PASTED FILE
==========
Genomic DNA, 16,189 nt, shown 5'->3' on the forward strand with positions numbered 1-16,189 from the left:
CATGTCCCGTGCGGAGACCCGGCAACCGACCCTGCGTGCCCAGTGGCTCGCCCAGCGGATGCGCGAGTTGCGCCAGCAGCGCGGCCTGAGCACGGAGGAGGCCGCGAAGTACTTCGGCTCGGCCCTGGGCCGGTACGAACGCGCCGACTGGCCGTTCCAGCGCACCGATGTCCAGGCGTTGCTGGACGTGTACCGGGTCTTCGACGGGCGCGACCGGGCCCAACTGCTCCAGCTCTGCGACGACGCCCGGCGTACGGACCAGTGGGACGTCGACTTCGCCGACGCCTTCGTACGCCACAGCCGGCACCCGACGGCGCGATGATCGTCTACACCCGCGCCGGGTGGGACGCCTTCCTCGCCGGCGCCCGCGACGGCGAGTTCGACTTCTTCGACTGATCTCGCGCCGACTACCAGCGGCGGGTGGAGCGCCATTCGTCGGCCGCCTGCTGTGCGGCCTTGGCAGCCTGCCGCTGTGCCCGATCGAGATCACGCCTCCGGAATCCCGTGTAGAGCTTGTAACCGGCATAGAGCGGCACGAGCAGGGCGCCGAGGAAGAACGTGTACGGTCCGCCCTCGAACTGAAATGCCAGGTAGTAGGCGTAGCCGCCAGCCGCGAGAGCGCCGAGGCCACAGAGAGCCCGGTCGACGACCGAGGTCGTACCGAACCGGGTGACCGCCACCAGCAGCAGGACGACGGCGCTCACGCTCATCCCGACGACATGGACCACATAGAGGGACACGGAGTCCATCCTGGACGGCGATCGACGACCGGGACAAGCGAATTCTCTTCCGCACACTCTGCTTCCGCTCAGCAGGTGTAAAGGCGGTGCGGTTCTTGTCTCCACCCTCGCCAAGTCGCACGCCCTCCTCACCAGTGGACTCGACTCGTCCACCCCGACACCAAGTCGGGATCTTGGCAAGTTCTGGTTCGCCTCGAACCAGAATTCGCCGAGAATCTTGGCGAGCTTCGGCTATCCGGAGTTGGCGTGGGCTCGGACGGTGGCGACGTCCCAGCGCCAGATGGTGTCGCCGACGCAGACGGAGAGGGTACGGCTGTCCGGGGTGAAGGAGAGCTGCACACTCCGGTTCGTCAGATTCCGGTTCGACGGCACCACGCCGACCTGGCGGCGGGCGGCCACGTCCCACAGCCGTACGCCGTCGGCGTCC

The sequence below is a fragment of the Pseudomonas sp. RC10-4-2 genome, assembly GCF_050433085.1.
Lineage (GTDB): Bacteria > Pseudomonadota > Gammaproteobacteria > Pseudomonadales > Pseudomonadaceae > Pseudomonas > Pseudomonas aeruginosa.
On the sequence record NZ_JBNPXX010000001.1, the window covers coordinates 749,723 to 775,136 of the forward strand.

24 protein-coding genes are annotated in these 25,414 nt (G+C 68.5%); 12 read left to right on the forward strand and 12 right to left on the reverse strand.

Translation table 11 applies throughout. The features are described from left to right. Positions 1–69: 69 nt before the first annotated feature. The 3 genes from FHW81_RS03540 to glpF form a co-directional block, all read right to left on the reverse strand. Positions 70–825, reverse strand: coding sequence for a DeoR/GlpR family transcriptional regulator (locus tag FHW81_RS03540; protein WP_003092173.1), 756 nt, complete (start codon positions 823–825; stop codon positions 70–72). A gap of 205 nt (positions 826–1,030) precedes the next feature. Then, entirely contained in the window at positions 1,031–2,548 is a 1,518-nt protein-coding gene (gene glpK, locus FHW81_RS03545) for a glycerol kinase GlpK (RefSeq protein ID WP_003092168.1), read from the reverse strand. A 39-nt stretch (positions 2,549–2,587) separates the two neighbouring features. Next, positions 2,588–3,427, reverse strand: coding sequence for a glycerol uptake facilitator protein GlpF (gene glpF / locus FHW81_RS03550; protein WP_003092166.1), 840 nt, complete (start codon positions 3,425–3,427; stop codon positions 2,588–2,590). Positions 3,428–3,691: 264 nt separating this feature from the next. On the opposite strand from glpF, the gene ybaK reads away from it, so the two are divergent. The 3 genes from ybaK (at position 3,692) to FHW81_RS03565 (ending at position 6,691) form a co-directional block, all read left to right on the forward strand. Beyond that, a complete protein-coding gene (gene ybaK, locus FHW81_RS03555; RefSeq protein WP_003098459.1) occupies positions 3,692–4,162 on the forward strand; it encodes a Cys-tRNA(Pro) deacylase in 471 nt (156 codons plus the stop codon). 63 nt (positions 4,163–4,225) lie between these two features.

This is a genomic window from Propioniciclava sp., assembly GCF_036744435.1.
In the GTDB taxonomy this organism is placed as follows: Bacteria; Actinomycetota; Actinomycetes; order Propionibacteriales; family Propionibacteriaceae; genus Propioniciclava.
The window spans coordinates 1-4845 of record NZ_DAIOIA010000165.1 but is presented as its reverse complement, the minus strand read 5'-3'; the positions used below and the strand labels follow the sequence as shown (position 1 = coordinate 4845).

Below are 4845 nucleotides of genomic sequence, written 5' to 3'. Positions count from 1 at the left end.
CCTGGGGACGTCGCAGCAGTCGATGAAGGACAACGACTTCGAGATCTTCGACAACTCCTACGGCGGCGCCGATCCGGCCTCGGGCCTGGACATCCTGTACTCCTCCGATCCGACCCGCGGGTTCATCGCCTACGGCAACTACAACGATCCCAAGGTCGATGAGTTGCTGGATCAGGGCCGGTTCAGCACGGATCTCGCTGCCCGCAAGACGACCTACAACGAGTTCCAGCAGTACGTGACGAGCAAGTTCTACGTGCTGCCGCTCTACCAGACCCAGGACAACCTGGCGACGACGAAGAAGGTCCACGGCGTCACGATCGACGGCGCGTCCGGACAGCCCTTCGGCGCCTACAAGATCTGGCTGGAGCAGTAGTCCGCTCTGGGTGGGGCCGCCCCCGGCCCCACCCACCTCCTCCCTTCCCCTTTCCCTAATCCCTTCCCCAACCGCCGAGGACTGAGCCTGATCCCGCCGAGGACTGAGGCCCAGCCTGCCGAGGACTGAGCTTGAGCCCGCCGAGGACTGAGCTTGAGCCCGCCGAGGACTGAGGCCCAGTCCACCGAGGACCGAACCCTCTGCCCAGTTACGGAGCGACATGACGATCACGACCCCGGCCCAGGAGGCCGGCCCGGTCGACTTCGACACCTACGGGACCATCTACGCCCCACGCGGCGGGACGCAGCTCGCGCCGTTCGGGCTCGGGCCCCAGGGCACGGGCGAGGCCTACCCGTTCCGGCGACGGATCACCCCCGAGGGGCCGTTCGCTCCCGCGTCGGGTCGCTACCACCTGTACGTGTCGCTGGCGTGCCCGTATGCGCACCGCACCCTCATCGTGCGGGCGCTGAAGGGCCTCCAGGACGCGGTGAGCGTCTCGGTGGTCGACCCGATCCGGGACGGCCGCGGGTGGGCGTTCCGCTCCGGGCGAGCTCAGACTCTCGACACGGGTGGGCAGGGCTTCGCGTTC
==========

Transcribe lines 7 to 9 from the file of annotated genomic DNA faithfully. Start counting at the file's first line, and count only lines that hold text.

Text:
Translation table 11 applies throughout. The features are described from left to right. Positions 1–69: 69 nt before the first annotated feature. The 3 genes from FHW81_RS03540 to glpF form a co-directional block, all read right to left on the reverse strand. Positions 70–825, reverse strand: coding sequence for a DeoR/GlpR family transcriptional regulator (locus tag FHW81_RS03540; protein WP_003092173.1), 756 nt, complete (start codon positions 823–825; stop codon positions 70–72). A gap of 205 nt (positions 826–1,030) precedes the next feature. Then, entirely contained in the window at positions 1,031–2,548 is a 1,518-nt protein-coding gene (gene glpK, locus FHW81_RS03545) for a glycerol kinase GlpK (RefSeq protein ID WP_003092168.1), read from the reverse strand. A 39-nt stretch (positions 2,549–2,587) separates the two neighbouring features. Next, positions 2,588–3,427, reverse strand: coding sequence for a glycerol uptake facilitator protein GlpF (gene glpF / locus FHW81_RS03550; protein WP_003092166.1), 840 nt, complete (start codon positions 3,425–3,427; stop codon positions 2,588–2,590). Positions 3,428–3,691: 264 nt separating this feature from the next. On the opposite strand from glpF, the gene ybaK reads away from it, so the two are divergent. The 3 genes from ybaK (at position 3,692) to FHW81_RS03565 (ending at position 6,691) form a co-directional block, all read left to right on the forward strand. Beyond that, a complete protein-coding gene (gene ybaK, locus FHW81_RS03555; RefSeq protein WP_003098459.1) occupies positions 3,692–4,162 on the forward strand; it encodes a Cys-tRNA(Pro) deacylase in 471 nt (156 codons plus the stop codon). 63 nt (positions 4,163–4,225) lie between these two features.

This is a genomic window from Propioniciclava sp., assembly GCF_036744435.1.
In the GTDB taxonomy this organism is placed as follows: Bacteria; Actinomycetota; Actinomycetes; order Propionibacteriales; family Propionibacteriaceae; genus Propioniciclava.